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Cancer-Treatment and Therapeutics

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Gut microbiota role in dietary protein metabolism and health-related outcomes: The two sides of the coin

Author(s): Portune KJ, Beaumont M, Davila AM, Tomé D, Blachier F, Sanz Y

Abstract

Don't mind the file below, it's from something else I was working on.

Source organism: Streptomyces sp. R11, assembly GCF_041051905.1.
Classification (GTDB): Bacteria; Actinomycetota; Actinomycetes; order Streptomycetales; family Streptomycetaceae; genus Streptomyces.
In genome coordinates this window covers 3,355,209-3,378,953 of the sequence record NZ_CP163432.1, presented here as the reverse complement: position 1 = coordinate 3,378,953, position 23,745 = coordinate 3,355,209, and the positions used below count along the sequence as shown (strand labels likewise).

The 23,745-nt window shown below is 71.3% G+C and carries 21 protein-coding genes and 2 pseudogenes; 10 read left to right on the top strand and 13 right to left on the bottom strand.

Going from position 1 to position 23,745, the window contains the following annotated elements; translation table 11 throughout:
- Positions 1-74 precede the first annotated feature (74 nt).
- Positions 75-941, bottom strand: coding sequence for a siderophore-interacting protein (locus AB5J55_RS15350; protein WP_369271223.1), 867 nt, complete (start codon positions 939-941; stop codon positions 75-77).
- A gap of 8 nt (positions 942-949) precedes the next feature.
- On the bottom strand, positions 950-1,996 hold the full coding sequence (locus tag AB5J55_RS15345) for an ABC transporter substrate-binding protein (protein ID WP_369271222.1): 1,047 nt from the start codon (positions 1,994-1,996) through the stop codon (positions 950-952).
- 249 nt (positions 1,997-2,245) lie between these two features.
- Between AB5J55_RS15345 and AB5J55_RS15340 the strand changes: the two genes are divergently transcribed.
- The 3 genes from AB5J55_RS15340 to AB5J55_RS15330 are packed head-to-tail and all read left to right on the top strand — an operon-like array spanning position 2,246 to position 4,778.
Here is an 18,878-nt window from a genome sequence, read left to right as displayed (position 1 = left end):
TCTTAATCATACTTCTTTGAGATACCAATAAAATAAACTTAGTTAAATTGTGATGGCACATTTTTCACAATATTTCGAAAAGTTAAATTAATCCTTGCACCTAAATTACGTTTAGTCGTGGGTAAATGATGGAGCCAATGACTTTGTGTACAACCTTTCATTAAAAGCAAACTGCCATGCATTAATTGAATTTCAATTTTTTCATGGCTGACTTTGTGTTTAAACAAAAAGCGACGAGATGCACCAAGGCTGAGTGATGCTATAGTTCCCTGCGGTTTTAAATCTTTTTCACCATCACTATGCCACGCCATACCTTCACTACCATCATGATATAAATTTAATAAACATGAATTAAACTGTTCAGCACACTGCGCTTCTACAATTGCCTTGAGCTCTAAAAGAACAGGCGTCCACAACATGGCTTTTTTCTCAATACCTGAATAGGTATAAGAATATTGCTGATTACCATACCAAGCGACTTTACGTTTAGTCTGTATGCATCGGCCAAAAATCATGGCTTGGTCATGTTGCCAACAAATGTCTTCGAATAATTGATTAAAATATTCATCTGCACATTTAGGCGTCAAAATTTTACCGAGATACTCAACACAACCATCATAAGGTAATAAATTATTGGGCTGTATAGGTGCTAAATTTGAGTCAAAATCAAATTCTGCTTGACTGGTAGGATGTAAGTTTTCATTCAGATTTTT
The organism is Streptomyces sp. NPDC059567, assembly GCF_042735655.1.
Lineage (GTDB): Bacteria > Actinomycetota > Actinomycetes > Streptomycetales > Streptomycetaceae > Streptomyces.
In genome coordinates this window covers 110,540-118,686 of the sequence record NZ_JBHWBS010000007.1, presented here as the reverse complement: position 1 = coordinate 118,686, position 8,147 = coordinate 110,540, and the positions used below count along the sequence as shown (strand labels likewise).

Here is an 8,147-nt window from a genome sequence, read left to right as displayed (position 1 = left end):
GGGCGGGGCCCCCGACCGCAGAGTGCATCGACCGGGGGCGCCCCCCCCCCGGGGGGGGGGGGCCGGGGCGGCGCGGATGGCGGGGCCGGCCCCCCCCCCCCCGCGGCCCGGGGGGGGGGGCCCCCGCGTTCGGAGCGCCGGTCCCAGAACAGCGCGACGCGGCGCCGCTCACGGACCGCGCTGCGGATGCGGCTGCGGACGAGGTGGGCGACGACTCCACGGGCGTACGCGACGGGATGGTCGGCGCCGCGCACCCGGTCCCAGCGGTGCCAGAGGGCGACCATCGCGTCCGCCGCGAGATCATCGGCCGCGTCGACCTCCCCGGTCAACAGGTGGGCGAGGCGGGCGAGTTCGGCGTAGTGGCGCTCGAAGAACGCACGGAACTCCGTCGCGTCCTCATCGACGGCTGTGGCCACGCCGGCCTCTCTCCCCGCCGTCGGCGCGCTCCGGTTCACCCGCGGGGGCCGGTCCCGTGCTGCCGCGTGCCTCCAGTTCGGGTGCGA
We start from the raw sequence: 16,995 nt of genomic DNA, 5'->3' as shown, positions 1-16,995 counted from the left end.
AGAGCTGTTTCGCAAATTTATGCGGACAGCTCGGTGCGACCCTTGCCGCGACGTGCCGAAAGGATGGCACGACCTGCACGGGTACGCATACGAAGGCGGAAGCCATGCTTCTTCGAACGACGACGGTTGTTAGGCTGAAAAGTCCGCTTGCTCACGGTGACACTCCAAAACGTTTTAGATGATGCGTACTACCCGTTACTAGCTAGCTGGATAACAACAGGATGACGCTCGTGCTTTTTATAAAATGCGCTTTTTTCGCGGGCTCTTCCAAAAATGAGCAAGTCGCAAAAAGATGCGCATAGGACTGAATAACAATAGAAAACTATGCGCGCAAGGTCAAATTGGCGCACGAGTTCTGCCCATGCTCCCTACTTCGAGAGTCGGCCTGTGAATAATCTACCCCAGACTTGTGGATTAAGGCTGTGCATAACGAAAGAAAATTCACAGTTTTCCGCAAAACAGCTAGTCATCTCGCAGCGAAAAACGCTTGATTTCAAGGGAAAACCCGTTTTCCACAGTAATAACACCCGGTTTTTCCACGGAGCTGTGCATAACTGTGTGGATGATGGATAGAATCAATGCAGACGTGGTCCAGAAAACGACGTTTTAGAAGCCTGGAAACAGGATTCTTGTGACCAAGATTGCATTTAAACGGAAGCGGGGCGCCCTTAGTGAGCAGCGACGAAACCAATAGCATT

Background Human gut bacteria can synthesize proteinogenic amino acids and produce a range of metabolites via protein fermentation, some known to exert beneficial or harmful physiological effects on the host. However, the effects of the type and amount of dietary protein consumed on these metabolic processes, as well as the effects of the microbiota-derived amino acids and related metabolites on the host health are still predominantly unknown. Scope and approach This review provides an up-to-date description of the dominant pathways/genes involved in amino acid metabolism in gut bacteria, and provides an inventory of metabolic intermediates derived from bacterial protein fermentation that may affect human health. Advances in understanding bacterial protein fermentation pathways and metabolites generated at a global level via the implementation of ‘omics’ technologies are reviewed. Finally, the impact of dietary protein intake and high-protein diets on human health is discussed. Key findings and conclusions The intestinal microbiota is able to synthesize amino acids, but the net result of amino acid production and utilization, according to dietary patterns still needs to be determined. The amount of ingested dietary protein appears to modify both the diversity and composition of the intestinal microbiota as well as the luminal environment of the intestinal epithelium and peripheral tissues. The understanding of the consequences of such changes on the host physiology and pathophysiology is still in an early stage but major progress is expected in the near future with the investigation of host-microbe omics profiles from well-controlled human intervention studies.

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